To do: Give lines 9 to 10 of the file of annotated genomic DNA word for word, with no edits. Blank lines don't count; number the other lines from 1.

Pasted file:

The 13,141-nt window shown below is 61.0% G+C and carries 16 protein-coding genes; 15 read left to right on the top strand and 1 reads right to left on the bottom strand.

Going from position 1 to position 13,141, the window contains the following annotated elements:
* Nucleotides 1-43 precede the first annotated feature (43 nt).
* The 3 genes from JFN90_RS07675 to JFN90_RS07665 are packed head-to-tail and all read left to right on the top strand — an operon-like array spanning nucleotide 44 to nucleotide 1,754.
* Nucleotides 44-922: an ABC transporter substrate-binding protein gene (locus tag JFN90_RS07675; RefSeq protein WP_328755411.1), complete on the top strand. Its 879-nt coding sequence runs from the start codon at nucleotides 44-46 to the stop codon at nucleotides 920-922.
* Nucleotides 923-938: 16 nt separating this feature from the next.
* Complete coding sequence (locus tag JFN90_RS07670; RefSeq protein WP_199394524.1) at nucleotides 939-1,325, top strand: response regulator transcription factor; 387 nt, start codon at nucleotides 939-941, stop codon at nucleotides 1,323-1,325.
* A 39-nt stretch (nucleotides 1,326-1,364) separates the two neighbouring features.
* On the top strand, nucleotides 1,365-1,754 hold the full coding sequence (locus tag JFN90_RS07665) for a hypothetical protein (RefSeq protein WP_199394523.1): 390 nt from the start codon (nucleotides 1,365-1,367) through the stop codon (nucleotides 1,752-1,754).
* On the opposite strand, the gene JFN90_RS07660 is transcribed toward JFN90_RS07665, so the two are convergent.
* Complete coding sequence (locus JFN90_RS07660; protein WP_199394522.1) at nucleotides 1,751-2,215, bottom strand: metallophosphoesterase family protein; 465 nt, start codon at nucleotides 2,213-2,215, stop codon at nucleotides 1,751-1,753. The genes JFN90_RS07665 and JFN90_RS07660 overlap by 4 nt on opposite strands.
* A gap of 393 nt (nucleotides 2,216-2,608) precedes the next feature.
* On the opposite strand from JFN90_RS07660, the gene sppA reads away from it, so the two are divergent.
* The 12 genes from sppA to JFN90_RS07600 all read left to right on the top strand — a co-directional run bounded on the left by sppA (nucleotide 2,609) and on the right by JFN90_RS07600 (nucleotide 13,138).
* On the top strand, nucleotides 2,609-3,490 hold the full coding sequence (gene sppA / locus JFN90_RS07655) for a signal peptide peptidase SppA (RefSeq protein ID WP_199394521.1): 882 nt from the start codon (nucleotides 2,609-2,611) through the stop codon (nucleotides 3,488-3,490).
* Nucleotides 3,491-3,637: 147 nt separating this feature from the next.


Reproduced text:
* On the top strand, nucleotides 1,365-1,754 hold the full coding sequence (locus tag JFN90_RS07665) for a hypothetical protein (RefSeq protein WP_199394523.1): 390 nt from the start codon (nucleotides 1,365-1,367) through the stop codon (nucleotides 1,752-1,754).
* On the opposite strand, the gene JFN90_RS07660 is transcribed toward JFN90_RS07665, so the two are convergent.